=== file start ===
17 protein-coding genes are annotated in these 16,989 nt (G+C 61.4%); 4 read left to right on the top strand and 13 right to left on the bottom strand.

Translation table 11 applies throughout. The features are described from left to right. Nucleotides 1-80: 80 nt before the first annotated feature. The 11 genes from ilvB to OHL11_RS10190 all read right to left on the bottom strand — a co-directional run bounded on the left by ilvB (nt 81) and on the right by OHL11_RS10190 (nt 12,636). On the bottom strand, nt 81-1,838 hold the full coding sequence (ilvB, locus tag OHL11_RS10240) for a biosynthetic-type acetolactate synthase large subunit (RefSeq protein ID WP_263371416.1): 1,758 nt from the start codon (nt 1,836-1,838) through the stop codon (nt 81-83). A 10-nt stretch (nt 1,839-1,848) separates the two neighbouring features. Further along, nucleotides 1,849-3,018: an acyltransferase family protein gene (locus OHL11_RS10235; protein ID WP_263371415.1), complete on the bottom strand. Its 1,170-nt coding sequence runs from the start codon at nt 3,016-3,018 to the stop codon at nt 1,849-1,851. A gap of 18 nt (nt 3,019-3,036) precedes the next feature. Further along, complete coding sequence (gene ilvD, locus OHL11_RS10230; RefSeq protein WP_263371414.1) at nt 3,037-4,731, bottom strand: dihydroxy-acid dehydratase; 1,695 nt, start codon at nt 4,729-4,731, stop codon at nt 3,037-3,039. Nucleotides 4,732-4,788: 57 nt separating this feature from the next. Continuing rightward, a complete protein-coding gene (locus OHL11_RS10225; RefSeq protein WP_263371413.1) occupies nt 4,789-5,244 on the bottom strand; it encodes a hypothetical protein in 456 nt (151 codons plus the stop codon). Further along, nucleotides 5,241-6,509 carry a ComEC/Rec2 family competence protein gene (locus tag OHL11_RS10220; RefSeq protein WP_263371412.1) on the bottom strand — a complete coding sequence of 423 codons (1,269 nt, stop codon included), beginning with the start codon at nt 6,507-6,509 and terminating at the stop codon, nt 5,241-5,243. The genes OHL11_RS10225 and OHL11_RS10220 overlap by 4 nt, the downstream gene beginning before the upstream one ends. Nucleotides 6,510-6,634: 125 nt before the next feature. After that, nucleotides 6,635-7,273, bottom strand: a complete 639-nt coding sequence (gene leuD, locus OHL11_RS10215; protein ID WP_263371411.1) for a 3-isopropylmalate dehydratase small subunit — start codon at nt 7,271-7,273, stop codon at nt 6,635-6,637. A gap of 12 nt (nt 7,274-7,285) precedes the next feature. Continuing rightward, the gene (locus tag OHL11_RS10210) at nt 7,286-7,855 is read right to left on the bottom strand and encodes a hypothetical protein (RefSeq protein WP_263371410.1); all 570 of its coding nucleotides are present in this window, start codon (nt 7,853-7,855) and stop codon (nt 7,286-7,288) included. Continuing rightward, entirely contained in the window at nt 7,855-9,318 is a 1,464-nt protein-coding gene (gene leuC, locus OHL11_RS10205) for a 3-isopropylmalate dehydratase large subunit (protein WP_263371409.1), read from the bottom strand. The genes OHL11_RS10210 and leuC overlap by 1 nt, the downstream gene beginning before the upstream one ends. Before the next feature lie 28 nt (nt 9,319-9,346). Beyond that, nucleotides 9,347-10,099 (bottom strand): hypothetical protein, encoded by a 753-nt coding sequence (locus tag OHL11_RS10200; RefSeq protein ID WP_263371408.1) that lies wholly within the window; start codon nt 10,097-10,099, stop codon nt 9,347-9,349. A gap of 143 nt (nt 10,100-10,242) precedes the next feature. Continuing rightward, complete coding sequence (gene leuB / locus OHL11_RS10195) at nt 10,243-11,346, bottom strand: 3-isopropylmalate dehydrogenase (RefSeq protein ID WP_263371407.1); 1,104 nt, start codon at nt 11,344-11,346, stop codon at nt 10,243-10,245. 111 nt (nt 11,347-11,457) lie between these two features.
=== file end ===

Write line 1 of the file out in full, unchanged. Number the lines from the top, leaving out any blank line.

17 protein-coding genes are annotated in these 16,989 nt (G+C 61.4%); 4 read left to right on the top strand and 13 right to left on the bottom strand.